How America’s top military leader dragged Obama back into Iraq

Mark Perry writes: Apart from an occasional Thursday afternoon meeting between Barack Obama and Defense Secretary Chuck Hagel at the White House, Gen. Martin Dempsey — the chairman of the Joint Chiefs of Staff — rarely has opportunities to get face time with the president. So when he does, he presses his advantage. One of the few times this happened was during the early evening hours of Aug. 6, when Dempsey joined Obama in his limousine at the State Department, where the president had been attending a session of the U.S.-Africa Leaders Summit. The ride to the White House allowed Dempsey his first one-on-one with Obama in several weeks. As the two sat across from each other in the presidential limousine, Dempsey turned to his commander-in-chief.

“We have a crisis in Iraq, Mr. President,” Dempsey said, according to a senior Pentagon official who spoke with the chairman about his discussion with Obama that same day. “ISIS is a real threat,” he added, using an alternative acronym for the military group the Islamic State in Iraq and the Levant, or ISIL. The senior Pentagon official with whom I spoke, and who paraphrased the Obama-Dempsey exchange, added that “Dempsey really leaned into him” on the crisis, saying it demanded “immediate attention.”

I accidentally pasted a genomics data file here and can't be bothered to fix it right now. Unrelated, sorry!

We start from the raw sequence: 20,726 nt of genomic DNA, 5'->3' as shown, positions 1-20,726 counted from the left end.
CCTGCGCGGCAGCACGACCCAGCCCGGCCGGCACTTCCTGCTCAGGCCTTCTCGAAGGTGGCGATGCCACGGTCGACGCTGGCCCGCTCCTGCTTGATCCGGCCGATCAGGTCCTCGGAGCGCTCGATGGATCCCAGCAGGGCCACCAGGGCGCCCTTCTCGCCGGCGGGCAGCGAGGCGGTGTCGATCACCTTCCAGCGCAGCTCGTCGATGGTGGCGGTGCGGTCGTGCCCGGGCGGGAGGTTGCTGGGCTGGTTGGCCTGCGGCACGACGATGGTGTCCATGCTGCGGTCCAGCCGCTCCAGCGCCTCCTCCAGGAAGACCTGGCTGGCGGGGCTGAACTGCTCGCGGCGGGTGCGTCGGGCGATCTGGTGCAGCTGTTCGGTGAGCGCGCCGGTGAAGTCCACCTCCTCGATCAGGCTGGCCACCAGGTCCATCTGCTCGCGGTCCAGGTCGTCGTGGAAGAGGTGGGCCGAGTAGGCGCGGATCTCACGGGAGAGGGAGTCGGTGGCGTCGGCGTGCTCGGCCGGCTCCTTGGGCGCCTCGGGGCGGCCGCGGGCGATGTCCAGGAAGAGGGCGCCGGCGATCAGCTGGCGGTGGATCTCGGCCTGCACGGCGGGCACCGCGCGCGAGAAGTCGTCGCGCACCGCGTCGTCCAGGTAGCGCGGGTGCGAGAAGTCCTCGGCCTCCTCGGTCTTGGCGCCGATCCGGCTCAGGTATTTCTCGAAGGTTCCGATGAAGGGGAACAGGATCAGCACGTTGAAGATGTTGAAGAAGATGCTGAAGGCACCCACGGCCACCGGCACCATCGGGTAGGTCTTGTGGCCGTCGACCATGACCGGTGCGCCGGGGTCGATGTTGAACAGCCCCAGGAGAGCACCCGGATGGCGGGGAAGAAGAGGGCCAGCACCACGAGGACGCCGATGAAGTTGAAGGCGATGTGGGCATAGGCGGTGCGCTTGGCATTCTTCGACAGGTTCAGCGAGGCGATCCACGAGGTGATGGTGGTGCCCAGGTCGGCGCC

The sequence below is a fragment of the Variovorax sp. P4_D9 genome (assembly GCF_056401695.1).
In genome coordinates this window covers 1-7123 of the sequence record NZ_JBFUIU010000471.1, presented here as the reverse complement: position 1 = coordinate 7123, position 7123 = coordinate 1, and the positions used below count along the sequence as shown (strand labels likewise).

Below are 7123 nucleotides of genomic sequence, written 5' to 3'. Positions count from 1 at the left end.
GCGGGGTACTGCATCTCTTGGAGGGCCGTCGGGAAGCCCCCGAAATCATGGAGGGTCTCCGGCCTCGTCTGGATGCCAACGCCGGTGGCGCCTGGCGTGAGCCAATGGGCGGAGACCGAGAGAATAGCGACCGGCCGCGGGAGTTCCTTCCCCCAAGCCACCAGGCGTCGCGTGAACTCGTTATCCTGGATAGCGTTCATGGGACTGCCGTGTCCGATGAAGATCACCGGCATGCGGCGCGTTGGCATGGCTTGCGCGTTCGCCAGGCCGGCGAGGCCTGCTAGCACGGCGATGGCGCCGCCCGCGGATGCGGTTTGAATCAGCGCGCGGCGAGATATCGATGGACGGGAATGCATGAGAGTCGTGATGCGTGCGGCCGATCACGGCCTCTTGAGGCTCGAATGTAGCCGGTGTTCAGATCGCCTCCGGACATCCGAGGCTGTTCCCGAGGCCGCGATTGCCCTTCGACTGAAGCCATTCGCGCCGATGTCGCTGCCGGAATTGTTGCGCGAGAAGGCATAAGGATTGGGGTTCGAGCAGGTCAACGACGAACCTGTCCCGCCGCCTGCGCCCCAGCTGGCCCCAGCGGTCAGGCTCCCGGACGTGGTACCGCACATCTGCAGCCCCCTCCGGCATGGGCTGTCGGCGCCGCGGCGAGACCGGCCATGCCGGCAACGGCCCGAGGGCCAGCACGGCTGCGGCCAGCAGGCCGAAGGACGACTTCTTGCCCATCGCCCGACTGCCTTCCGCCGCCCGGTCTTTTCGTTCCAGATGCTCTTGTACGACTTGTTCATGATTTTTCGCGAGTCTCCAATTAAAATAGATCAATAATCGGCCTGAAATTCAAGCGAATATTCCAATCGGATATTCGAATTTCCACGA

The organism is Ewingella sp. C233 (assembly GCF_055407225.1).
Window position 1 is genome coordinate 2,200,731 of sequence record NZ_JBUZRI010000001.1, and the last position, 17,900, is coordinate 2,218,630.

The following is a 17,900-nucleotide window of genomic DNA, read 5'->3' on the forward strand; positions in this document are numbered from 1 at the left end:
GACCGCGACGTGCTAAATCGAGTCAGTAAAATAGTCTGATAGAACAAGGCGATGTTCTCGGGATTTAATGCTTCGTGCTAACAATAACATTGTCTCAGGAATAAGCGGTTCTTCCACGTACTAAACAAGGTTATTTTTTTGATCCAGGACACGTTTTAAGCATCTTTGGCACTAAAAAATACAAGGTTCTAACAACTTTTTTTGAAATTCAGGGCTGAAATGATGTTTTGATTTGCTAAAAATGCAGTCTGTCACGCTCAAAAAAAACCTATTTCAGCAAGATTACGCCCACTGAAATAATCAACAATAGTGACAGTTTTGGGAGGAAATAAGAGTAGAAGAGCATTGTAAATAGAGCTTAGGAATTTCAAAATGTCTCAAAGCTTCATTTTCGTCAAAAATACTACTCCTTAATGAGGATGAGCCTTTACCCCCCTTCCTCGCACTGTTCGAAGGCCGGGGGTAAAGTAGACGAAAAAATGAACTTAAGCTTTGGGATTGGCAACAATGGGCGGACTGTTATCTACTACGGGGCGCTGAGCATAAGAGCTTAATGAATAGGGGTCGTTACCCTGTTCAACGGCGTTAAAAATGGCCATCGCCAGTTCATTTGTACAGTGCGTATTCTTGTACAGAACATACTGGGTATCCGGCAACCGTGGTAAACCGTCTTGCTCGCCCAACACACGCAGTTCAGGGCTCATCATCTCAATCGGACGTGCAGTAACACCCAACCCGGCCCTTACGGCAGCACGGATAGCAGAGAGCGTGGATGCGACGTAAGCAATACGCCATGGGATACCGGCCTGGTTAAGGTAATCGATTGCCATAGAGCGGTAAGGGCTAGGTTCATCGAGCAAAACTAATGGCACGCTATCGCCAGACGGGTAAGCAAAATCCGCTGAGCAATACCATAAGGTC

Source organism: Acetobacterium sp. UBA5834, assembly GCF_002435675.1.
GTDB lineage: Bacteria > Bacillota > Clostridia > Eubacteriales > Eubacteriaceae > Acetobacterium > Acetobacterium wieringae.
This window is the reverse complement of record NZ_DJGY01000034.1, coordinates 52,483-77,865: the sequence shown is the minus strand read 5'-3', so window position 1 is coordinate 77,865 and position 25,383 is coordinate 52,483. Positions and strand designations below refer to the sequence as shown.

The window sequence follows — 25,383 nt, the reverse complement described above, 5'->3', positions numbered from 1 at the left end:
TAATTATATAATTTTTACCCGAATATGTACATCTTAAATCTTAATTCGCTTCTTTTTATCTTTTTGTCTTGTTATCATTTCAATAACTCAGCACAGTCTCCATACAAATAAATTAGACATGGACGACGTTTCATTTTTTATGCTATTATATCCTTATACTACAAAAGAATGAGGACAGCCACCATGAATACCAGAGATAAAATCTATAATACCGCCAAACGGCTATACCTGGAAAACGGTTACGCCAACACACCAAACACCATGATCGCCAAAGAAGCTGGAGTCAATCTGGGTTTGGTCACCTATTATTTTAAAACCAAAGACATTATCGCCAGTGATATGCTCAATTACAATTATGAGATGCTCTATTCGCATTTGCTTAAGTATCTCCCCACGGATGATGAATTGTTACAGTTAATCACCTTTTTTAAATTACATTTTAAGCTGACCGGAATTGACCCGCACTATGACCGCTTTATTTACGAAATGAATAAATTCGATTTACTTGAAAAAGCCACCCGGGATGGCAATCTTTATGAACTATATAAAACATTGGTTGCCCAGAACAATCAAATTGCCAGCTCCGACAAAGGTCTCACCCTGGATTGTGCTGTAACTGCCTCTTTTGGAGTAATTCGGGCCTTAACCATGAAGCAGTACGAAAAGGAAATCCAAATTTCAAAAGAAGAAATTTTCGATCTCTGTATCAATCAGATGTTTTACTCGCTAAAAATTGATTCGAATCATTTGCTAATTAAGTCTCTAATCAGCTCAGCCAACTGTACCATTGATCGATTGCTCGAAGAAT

By that point, ISIL had overrun Mosul, a city of one million people in northern Iraq, seized stockpiles of heavy weapons from the hapless Iraqi military and was attacking thousands of ethnic Yazidis who had fled the conflict. According to the senior Pentagon official, the president listened carefully as Dempsey outlined the militants’ rapid military gains in western Iraq and warned that ISIL fighters were threatening Baghdad. “It’s that bad?” Obama asked, according to this person’s account. Dempsey was blunt. “Yes, sir,” he said, “it is.” (The White House, asked to characterize the president’s reaction, declined to comment.) [Continue reading…]

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